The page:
While thinking about the principles of stewardship, the giving to the needy (especially today as we have so many friends, family and church members out of work), I came across the following from John Calvin,
[L]et this be the rule we observe when we seek to do good and to act compassionately: we are stewards of all that the Lord has given us, and which make it possible for us to help our neighbour. ...Now there is no better or more appropriate way of exercising stewardship than that prescribed by the rule of love. Accordingly, not only will we combine concern for our neighbour's interests with concern for our own, we will also subordinate our interests to those of others (A Guide to Christian Living by John Calvin, translated by Robert White, Banner of Truth Trust, pgs. 36-37).
So there is the rule, but to who does this apply?
The Lord requires us to do good to all. He makes no exception, even though most people are unworthy if we judge them on their merits. Scripture, however, forstalls us, warning us to pay no attention to human worth in itself, but rather to consider the image of god which is in all of us, which deserves all our respect and affection. Especially should we acknowledge it among God's servants in the faith (gal. 6:10), because it is being renewed and restored in them by the Spirit of Christ (pg.38).
What's behind all of this? Calvin explains,
Christians must first have empathy for the person who needs help: they should pity his misfortune as if they themselves were feeling and experiencing it; they should be moved to aid him by the same compassion which they would have for themselves. ...We should recognize that whatever we have and are capable of doing is owed to a neighbour. There is no limit to our obligation to do good, except our lack of capacity; however far our capacity may extend, it should always answer to the rule of love (pgs. 41 & 43).
The rule of love always comes first but how often does the rule of self actually comes first? Calvin perfectly lays out the basic principle in all of our dealings and especially with the Brethren. Let's not forsake our calling to do good to all.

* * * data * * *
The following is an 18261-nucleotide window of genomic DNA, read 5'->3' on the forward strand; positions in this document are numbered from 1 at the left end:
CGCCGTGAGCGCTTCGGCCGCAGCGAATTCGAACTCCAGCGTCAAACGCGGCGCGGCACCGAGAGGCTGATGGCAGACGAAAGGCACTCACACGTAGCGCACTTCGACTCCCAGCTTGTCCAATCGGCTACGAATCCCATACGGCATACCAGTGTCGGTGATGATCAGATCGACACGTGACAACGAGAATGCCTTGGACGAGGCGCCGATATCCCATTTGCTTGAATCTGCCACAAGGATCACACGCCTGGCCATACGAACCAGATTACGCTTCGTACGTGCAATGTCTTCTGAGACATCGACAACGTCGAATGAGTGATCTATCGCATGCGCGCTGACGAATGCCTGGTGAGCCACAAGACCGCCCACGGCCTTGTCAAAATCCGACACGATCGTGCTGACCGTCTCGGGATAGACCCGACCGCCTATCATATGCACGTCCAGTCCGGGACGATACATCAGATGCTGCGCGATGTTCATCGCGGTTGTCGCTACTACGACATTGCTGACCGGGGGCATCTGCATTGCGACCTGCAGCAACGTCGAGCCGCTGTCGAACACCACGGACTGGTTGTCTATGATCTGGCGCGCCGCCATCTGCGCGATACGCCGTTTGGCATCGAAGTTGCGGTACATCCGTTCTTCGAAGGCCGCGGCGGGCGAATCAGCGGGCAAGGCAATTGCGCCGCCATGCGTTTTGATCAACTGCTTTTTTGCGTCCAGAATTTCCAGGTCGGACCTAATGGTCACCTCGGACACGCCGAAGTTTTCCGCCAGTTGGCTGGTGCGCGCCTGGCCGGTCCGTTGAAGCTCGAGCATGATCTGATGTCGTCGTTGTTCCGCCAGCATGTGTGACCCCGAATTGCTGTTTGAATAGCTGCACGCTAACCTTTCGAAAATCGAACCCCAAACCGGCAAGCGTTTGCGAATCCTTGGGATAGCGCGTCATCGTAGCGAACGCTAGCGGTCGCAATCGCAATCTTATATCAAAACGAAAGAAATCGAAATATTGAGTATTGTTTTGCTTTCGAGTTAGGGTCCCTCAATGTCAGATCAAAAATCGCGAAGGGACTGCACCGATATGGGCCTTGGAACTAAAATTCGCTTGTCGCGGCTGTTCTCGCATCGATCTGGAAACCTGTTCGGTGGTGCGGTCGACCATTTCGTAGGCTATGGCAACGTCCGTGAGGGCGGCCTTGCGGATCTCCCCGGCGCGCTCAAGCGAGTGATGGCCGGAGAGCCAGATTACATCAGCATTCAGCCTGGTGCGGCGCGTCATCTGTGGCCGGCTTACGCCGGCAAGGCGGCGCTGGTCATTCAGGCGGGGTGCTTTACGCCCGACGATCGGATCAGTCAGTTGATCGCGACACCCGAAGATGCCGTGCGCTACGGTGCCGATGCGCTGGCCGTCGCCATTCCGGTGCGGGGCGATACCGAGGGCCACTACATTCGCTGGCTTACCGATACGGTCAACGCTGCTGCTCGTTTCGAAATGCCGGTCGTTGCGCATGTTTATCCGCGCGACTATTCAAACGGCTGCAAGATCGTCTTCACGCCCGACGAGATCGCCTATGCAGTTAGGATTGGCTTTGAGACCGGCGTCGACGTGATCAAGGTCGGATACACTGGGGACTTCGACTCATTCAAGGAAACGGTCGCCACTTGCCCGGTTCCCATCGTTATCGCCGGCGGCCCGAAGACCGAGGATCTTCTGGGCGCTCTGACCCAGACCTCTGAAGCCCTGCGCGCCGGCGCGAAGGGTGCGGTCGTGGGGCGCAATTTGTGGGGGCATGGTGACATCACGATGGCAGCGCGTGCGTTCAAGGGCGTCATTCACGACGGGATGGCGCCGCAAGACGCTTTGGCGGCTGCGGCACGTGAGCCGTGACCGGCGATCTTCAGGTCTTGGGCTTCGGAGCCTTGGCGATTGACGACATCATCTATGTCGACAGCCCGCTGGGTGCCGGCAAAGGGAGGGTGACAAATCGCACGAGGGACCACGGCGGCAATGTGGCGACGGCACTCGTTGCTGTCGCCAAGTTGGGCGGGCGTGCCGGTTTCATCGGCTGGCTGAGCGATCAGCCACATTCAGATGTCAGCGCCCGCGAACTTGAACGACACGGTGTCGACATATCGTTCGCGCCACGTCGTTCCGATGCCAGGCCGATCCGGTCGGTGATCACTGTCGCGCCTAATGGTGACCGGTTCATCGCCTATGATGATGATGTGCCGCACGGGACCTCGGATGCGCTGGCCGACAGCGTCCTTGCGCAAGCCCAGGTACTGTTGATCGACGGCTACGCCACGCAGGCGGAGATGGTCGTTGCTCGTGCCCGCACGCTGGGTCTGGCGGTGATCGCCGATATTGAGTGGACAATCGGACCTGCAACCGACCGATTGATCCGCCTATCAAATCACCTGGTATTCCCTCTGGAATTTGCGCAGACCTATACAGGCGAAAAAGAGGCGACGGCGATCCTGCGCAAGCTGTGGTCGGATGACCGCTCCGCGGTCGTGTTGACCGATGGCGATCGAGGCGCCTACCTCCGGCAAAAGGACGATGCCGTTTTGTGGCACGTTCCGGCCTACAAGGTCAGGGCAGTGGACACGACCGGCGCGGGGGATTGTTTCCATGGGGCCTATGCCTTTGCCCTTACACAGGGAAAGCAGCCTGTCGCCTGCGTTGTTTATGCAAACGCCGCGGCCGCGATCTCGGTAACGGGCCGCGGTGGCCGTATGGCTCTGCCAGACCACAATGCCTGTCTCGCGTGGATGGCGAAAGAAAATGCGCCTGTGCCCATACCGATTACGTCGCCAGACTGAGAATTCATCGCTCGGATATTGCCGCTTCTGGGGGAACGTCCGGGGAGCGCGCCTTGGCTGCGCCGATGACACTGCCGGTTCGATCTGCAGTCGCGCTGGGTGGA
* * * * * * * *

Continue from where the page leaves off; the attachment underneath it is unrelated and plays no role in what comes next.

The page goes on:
Is there a flip side to this? Is there a time when we should not give? Here we can turn to Tim Keller,
We must let mercy limit mercy. ...We may cut off our aid only if it is unmerciful to continue it. It is unmerciful to bail out a person who needs to feel the full consequences of his own irresponsible behavior. Sometimes we may have to say: "Friend we are not withdrawing our mercy, just changing its form. We will continue to pray for you and visit you, and the minute you are willing to cooperate with us and make the changes that we believe are needed, we will resume our aid. Please realize that it is only out of love that we are doing this!" (Ministries of Mercy by Timothy Keller, P&R Publishing, pg. 98)
To that, when the situation calls for it, we add a hearty, Amen! But better to err on the side of pity and mercy until the facts can be fully obtained. Investigate thoroughly and let Scriptures be the guide. It may take more than one instance of help to see a family through a crisis. It may take several and it may take other forms of assistance, but always let us remember Calvin's admonition, ...There is no better or more appropriate way of exercising stewardship than that prescribed by the rule of love.